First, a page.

George Washington Papers
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From George Washington to Samuel Huntington, 18 April 1781

Head Quarters New Windsor 18th-19 April 1781


Our present prospects of supplies in the Article of Bread are peculiarly bad. From all the information I can collect, the whole quantity of Flour we shall be able to command in the States of Jersey and New York will not carrry us beyond the beginning of the next Month. These States having been for some time past the immediate Theatre of the War, are so full of Certificates, and coersion both legislative and military have been so frequently employed, that the people have not only lost all confidence in public credit, but are extremely impatient under any exertions of authority to force their property from them. This is particularly the case in the State of New York, where the dissatisfactions have lately worn a serious and embarrassing aspect.

The States to the southward of Pennsylvania, except Delaware, must almost wholly apply their resources to the support of the southern Army, where a greater force on our part is and must be collecting, in some degree to keep measure with the force the enemy are transferring to that quarter.

Under these circumstances, it is on Pennsylvania we must chiefly depend for supplying the wants of this army in the article of Bread. I am sorry to be obliged to add, that, according to the Commissary’s reports, we have hitherto received only a small proportion of her quota, and our future expectations, so far as may be concluded from the provision already made, are but slender. I pretend not to judge of the ability of this State to contribute to our support, but of this I am certain, that unless she can furnish more ample supplies hereafter than she has done for sometime past, the subsistence of this Army will be impracticable.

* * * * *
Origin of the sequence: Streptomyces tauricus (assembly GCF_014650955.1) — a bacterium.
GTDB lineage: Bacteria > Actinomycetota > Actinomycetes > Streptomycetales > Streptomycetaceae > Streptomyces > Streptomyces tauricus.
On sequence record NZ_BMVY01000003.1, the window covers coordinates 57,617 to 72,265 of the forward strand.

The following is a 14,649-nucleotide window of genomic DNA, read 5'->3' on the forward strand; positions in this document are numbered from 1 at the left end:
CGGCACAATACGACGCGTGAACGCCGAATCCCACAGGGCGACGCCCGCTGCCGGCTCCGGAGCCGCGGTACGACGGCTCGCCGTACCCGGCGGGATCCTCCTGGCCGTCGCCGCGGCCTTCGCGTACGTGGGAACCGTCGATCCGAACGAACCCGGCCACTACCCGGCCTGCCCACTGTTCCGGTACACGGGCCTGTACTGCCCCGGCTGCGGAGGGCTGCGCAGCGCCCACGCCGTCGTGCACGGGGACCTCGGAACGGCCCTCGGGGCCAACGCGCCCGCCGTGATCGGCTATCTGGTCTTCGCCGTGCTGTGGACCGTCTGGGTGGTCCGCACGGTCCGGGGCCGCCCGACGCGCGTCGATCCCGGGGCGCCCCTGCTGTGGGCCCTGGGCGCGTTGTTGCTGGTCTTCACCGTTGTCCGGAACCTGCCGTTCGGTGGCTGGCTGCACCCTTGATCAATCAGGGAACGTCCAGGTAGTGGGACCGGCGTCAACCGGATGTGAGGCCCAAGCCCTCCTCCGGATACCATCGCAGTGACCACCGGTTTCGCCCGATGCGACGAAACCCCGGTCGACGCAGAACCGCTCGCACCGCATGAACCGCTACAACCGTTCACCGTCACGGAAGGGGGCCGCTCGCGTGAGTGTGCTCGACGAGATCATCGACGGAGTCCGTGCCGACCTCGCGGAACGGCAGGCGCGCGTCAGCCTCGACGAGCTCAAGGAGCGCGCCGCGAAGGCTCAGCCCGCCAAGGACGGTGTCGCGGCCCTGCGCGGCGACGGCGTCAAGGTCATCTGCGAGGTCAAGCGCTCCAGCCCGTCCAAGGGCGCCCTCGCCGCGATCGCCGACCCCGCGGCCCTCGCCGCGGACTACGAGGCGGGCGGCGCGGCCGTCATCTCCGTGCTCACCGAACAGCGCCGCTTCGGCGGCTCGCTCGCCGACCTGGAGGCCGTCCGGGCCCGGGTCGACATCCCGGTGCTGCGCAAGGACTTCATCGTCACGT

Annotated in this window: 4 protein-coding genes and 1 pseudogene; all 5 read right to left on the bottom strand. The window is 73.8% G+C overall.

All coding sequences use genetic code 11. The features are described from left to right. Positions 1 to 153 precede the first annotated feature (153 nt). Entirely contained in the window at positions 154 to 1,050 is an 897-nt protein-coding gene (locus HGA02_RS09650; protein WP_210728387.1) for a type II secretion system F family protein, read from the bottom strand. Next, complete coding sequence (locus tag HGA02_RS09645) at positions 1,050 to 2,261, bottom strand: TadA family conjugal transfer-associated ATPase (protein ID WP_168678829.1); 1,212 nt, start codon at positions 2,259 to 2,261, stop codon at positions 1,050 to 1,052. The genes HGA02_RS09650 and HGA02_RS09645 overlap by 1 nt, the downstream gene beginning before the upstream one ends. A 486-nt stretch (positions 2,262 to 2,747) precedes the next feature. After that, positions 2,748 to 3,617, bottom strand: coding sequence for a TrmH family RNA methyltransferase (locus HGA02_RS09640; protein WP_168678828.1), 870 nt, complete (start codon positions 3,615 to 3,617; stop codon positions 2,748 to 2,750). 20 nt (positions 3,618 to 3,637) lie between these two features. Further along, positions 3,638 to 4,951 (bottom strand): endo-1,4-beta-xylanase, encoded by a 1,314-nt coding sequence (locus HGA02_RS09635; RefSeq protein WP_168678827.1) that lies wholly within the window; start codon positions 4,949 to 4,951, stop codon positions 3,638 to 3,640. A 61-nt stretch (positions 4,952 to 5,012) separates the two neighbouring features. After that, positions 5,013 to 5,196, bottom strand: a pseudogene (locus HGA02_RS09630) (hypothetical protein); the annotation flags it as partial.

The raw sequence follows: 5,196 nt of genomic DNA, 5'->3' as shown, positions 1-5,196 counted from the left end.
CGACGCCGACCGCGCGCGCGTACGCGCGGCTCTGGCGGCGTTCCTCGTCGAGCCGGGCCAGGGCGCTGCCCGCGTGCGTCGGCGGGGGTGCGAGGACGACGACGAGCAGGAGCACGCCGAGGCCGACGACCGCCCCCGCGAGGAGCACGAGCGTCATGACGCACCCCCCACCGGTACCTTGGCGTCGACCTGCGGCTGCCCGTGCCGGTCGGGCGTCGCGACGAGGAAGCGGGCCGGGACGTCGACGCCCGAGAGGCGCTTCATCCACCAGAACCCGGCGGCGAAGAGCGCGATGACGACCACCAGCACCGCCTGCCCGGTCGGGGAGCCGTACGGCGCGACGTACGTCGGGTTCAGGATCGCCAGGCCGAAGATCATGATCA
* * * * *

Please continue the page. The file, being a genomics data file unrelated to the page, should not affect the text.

I thought it my duty to make this representation to Congress, that apprised of our prospects, they may take such steps as appear to them eligible to prevent our experiencing the distress with which we are threatened. I have the honor to be with the highest Respect Yr Excellency’s Most obt Servant

Go: Washington

P.S. I have since writing the forgoing, heard of between six and seven hundred Barrels of Flour more being upon the communication between this and Pennsylvania—These will be equal to about 15 days supply.

Go: W——n

19th I enclose the Copy of a letter this moment recd from Brigadier General Clinton, which, as far as it relates to the want of provision, is similar to what I daily receive from other quarters. If any accident happens to Fort schuyler, it will proceed from want of provision not of Men—For as General Clinton remarks, the Levies for the State Regiments cannot be drawn together for want of subsistence.

DNA: Item 152, Letters from George Washington, PCC—Papers of the Continental Congress.

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